CSO: What are the most important technology investments organizations can make to minimize the value of data and ease compliance efforts to increase security?

Orfei: Rendering cardholder data useless to criminals is the end game. This means that even if a criminal is able to steal cardholder data, its possession should be impossible to exploit. We're at an exciting place today, in that we actually have the technology available to help us do this. EMV chip, tokenization and point-to-point encryption are more accessible and available than ever. Used together, these provide a layered approach to payment security that makes theft of cardholder data a non-event. Use of these technologies can also simplify the process of compliance.

CSO: Why should CSOs move beyond a strong defense to an aggressive offense? What do you mean by offense attacking the attackers, or something different?

Orfei: Offense means never taking your foot off the gas. Hackers are an unremitting, unrelenting foe. Our approach needs to meet this challenge. This means you're not stopping at protecting from the current attack vectors you're thinking steps ahead and continuing a layered approach to security.

Businesses must take a proactive approach to security that assumes all defenses will fail at some point. When defenses fail, you must be ready and prepared to address threats and mitigate them quickly. Be vigilant with your security efforts and include them in your corporate culture. On top of this, take advantage of the technology solutions available today that make cardholder data useless to attackers if they do steal it.

CSO: How should CSOs move to offense? What strategy and tactics will be the most effective?

Orfei: If we've learned anything from recent incidents, it's that payment security equals job security. Security is no longer merely "nice to have." It is critical to the success of any organization that accepts or processes payment cards. Businesses must prioritize security when making investments and take advantage of the technology solutions available today that help do this.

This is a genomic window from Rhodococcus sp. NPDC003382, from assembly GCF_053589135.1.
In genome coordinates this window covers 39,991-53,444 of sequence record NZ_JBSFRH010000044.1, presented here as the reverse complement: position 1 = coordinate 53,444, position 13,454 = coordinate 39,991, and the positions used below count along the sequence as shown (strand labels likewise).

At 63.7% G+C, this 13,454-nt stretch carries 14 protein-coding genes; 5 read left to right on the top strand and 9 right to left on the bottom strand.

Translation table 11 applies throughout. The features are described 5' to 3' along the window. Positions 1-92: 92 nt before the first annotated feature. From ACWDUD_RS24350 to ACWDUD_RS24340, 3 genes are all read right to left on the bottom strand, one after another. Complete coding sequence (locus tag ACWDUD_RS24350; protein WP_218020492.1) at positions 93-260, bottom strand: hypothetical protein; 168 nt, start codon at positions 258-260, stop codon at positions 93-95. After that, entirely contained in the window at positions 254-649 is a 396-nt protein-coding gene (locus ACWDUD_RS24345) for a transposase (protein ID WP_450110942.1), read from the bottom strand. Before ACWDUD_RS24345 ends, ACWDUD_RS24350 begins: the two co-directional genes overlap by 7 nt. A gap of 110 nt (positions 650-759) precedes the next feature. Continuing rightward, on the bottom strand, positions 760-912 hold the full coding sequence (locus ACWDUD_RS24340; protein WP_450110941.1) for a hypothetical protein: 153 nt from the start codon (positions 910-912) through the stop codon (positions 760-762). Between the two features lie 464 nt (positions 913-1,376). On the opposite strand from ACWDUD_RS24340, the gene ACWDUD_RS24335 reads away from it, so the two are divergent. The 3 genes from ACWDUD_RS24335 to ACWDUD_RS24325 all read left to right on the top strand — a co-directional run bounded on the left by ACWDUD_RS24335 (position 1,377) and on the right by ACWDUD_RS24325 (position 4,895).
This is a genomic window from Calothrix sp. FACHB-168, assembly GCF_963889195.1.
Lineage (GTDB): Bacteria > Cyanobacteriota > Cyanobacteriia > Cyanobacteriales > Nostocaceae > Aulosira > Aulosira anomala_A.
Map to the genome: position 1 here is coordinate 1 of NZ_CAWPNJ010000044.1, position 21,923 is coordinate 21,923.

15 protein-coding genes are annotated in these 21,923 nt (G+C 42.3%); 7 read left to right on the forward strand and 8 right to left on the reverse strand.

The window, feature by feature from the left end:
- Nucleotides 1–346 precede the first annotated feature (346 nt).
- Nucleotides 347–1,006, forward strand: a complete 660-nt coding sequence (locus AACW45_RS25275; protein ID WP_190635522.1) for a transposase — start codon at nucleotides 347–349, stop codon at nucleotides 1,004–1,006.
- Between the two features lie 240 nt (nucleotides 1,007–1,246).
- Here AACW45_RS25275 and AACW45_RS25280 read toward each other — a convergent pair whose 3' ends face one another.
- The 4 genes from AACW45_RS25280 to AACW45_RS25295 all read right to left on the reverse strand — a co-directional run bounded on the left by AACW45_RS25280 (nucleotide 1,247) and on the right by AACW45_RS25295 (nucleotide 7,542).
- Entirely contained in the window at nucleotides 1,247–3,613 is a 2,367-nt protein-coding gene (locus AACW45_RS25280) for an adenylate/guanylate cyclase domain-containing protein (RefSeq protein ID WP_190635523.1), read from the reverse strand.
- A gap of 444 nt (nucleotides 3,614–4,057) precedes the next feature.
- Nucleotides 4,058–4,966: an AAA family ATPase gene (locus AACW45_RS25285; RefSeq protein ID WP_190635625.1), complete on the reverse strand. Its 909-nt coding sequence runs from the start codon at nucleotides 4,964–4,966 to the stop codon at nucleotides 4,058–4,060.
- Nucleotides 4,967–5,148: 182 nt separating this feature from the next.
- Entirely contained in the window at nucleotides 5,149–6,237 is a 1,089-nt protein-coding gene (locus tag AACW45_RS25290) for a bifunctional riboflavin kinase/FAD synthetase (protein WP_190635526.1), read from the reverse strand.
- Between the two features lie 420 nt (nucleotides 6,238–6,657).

We urge executives to instill a culture of vigilance from the top down. Make PCI part of your "business as usual" routine. Doing just one security scan a year isn't going to cut it. We all need to admit that we're humans we make mistakes, so we must do everything in our power to stop costly accidents from happening. You are a part of the process of offensive security.

Starting in the boardroom, the conversation has to change from one that's compliance-based to a new focus on reducing risk and increasing security, every day and year-round not just at assessment time.

CSO: Explain how a "risk mitigation" approach differs from a compliance focus.

Orfei: Compliance is just a point-in-time measurement. Asking, "Am I compliant?" is not the same thing as, "Do I have a strong security strategy for continuously protecting payment card data?" We have to flip this focus and move the dialogue away from passing an audit once a year to building a culture of security vigilance that reduces risk with multi-layer controls.

CSO: How can the PCI DSS keep up with constantly evolving threats? Should it issue regular "patches" to its standards?

Orfei: "Patching" the DSS is not the right metaphor. A patch is issued to fix an error made by a programmer while writing software code. The DSS itself is a strong baseline standard to help businesses detect, prevent and defend against attacks on their systems. And we are committed to evolving not just the DSS, but all of the standards, best practices, guidance and solutions that can help businesses protect their payment information. For example, the council recently issued guidance on malware in response to threat vectors that have emerged in recent months.

CSO: Third-party relationships are said to be one of the most significant vulnerabilities for companies. What do you recommend for engaging and managing security within those relationships?

Orfei: Security is only as good as your weakest link which means the security practices of your business partners should be as high a priority as the integrity of your own systems. Proper due diligence and a risk assessment is critical in choosing trusted partners to ensure the security of your payment data and systems. One of our Special Interest Groups recently developed an excellent resource for businesses that provides practical recommendations on tackling this challenge.